Professor Sanjay K. Jha is Director of the Cybersecurity and Privacy Laboratory (Cyspri) at UNSW. He also heads the Network Systems and Security Group (NetSys) at the School of Computer Science and Engineering at the University of New South Wales. His research activities cover a wide range of topics in networking including Network and Systems Security, Wireless Sensor Networks, Adhoc/Community wireless networks, Resilience and Multicasting in IP Networks. Sanjay has published over 200 articles in high quality journals and conferences and graduated more than 20 PhD students. He is the principal author of the book Engineering Internet QoS and a co-editor of the book Wireless Sensor Networks: A Systems Perspective. He is an editor of the IEEE Trans. of Secure and Dependable Computing and served as an associate editor of the IEEE Transactions on Mobile Computing (TMC) and the ACM Computer Communication Review (CCR).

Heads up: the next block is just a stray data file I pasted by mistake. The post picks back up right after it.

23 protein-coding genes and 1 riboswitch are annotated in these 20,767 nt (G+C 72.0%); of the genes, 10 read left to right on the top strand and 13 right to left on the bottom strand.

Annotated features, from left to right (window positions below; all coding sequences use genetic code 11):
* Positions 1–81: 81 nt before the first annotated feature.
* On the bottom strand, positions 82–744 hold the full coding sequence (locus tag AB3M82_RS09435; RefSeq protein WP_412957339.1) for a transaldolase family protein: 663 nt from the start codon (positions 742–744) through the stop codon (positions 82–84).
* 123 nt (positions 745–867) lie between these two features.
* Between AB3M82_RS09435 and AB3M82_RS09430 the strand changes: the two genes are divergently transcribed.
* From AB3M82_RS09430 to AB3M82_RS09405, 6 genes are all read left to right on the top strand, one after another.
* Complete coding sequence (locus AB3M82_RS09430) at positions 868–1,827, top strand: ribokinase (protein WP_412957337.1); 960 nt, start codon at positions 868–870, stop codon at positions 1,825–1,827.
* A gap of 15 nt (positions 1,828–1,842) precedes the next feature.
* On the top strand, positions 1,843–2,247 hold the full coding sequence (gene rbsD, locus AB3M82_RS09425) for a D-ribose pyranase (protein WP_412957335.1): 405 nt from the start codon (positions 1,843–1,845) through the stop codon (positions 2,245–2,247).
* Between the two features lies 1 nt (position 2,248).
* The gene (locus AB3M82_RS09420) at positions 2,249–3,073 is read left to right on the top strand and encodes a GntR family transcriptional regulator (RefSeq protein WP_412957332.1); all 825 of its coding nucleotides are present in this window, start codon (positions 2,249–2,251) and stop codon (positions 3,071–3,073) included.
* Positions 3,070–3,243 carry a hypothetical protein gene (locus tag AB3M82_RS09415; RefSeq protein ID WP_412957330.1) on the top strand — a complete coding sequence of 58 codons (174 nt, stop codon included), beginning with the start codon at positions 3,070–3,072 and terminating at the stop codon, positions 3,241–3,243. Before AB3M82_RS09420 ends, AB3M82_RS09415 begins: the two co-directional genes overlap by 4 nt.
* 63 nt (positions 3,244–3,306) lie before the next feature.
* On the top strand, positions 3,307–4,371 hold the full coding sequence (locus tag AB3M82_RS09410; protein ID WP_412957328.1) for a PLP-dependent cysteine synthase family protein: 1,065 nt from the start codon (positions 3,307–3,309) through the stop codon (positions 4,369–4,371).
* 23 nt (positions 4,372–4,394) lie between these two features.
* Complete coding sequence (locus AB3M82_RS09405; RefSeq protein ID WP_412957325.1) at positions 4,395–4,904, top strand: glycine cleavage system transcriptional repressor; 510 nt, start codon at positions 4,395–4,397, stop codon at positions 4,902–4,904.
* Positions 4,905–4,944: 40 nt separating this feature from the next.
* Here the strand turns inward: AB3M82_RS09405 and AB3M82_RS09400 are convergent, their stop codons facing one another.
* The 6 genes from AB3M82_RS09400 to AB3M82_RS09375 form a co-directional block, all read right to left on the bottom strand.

UNSW Seminar Series on Blockchain, Smart Contracts and Cryptocurrency

Meeting time: Mondays 6-8pm

Venue: CSE Seminar Room, level 1, building K17, UNSW Kensington (UNSW map)

Participation: free and open, but expect to be asked to present on some topic some week!

Organiser: Prof. Ron van der Meyden, School of Computer Science and Engineering, UNSW

RSVP: newly intending participants please email "meyden AT" so we can keep a track of numbers.

First Meeting: Monday March 21

Topic: Overview and Introductions: what do we all know already, where would we like to go?

Find more information about the seminar series/reading group in:


PhishGuru inventor Prof Ponnurangam Kumaraguru